UT adopts GPS bus tracking system

September 1, 2011 | News, UToday
By Nicolette Jett

A new GPS bus tracking system allows The University of Toledo community to see in real-time where a bus is located on campus and how soon it will get to their location.

The tracking system can be accessed online and via a cell phone texting program and is active for all bus routes.

The new system, called Magic Bus created by Shepherd Intelligent Systems, allows students to receive a text message regarding estimated arrival times of the next bus to their area. All the student needs to do is text UToledo and the name of the bus stop where they are to 41411. A reply will be texted to their phone with the estimated arrival time of the bus for that particular location. For example, if a student was at Rocket Hall, he would text “UToledo Rocket Hall” and the reply would say, for instance, “GL: 2m” to let him know the gold loop bus is two minutes away.

The UT Transit Services website, www.utoledo.edu/facilities/transit, also displays in real-time where the buses are in their routes.

“It’s a good tool for people to plan their transportation around because they will know when the bus is coming,” said Diana Watts, UT transit program coordinator. “It eliminates the worry that they might have missed the bus and lets them know if they should wait for the next bus or find another way to get to class on time.”

The idea for the GPS tracking system came from Student Government President Matt Rubin, whose personal experience of catching the incorrect bus from the Student Union to Rocket Hall inspired him to think of a new way to track the buses at the University. Rubin worked with Dr. Kaye Patten Wallace, vice president for the student experience, and Steve Wise, manager of University Transit Services, to get the project under way.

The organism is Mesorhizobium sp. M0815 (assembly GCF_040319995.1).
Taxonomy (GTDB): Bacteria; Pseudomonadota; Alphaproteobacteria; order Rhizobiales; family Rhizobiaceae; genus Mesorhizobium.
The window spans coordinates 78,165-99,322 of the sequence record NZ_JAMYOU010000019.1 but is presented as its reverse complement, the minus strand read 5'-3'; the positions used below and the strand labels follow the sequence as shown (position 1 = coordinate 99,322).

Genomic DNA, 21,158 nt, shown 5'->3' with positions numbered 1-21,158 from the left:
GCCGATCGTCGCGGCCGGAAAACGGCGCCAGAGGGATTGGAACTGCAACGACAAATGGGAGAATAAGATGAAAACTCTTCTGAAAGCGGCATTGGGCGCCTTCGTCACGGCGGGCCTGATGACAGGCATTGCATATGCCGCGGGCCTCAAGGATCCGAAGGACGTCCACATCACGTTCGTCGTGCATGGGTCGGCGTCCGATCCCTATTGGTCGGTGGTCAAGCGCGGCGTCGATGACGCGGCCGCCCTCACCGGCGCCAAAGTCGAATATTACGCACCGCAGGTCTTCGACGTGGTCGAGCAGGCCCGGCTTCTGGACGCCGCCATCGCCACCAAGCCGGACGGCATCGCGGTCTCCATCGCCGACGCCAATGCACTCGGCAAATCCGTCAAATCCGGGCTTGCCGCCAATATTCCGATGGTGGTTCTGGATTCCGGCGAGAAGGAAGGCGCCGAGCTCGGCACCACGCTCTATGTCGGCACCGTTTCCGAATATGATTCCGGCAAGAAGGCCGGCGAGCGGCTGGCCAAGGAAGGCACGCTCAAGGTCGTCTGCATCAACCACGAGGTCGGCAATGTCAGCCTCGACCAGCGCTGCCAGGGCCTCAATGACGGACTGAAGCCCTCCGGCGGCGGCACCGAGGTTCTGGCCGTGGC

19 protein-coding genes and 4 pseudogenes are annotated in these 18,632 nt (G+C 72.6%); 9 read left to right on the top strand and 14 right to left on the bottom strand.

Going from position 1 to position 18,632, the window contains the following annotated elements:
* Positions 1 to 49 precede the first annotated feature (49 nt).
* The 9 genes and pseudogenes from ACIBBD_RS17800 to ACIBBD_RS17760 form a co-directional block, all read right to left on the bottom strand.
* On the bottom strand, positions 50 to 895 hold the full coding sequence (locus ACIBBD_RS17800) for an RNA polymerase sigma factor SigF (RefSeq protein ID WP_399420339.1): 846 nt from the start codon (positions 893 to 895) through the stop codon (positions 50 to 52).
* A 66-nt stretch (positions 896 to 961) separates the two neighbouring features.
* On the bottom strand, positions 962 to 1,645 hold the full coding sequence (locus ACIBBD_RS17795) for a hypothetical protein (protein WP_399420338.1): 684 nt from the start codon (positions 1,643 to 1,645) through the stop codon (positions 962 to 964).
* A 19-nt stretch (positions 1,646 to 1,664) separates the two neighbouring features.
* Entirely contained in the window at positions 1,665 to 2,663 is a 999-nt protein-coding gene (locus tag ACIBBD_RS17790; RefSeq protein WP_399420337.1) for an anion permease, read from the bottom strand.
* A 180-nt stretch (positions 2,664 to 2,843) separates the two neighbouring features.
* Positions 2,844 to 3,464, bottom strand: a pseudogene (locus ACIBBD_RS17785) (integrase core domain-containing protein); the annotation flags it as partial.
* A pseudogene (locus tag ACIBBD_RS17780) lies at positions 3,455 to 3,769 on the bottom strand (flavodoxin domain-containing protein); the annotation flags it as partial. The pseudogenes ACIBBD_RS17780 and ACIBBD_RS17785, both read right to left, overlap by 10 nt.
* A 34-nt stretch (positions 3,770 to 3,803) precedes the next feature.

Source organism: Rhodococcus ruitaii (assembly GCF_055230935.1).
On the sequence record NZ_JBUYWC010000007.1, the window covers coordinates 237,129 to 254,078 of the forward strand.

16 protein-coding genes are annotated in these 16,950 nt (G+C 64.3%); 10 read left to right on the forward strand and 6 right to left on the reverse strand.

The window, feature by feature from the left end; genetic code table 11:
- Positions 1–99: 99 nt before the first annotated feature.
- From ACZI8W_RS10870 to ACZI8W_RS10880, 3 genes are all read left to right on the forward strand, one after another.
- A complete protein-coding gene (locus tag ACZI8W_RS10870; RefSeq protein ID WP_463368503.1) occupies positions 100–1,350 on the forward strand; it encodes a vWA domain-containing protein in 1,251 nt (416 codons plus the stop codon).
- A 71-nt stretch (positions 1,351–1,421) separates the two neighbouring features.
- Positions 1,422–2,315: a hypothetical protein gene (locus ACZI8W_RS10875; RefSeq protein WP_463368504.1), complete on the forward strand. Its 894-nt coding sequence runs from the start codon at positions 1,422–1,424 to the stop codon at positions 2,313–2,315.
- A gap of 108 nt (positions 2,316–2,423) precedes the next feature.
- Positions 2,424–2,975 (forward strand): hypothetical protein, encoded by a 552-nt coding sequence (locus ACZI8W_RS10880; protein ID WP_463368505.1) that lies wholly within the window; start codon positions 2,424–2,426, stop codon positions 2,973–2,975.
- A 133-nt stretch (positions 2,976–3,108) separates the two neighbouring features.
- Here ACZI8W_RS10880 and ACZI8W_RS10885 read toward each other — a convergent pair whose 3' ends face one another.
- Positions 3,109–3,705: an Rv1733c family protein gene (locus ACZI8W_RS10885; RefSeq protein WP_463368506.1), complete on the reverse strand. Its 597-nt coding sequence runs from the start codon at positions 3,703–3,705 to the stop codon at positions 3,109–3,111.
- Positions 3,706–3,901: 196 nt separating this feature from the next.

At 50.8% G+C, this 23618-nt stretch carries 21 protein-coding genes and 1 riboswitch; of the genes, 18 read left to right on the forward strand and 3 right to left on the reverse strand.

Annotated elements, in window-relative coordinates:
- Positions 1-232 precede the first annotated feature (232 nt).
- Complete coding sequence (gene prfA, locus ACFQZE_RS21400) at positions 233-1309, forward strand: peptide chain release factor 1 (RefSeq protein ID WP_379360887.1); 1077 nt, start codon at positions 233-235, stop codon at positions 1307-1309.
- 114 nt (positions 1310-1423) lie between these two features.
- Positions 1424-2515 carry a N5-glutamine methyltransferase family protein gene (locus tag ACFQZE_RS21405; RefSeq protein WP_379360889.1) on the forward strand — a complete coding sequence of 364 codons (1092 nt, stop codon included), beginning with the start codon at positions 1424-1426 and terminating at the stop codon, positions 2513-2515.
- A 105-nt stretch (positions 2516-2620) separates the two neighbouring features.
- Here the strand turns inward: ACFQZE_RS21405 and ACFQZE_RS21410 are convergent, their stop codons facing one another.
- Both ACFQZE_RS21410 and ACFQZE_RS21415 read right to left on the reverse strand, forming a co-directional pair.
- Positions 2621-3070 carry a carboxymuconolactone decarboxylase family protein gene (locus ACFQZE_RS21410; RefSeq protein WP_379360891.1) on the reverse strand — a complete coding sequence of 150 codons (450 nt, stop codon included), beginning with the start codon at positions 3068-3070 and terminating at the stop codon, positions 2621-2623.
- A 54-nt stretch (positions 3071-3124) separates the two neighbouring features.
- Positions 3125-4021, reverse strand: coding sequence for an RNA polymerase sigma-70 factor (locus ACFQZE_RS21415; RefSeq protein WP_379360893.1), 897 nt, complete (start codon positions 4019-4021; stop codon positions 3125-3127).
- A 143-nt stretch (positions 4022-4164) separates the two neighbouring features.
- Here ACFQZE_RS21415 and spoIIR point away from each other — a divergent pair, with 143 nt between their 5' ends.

“I noticed different universities had developed phone applications for their GPS tracking systems, and I believed it would be a great idea to establish the same system at UT,” Rubin said.

The University of Michigan also uses the same Magic Bus system.

The GPS tracking system will be expanded to include large monitors mounted at bus stop areas where an electronic display board will show routes in real-time. The University is looking into a smart phone application to go with the system.

“My hope is that with the development of the new GPS tracking system, UT students will take full advantage of Transit Services,” Rubin said. “A small investment can help students tremendously by tracking their bus and helping them arrive to their destination without any confusion.”

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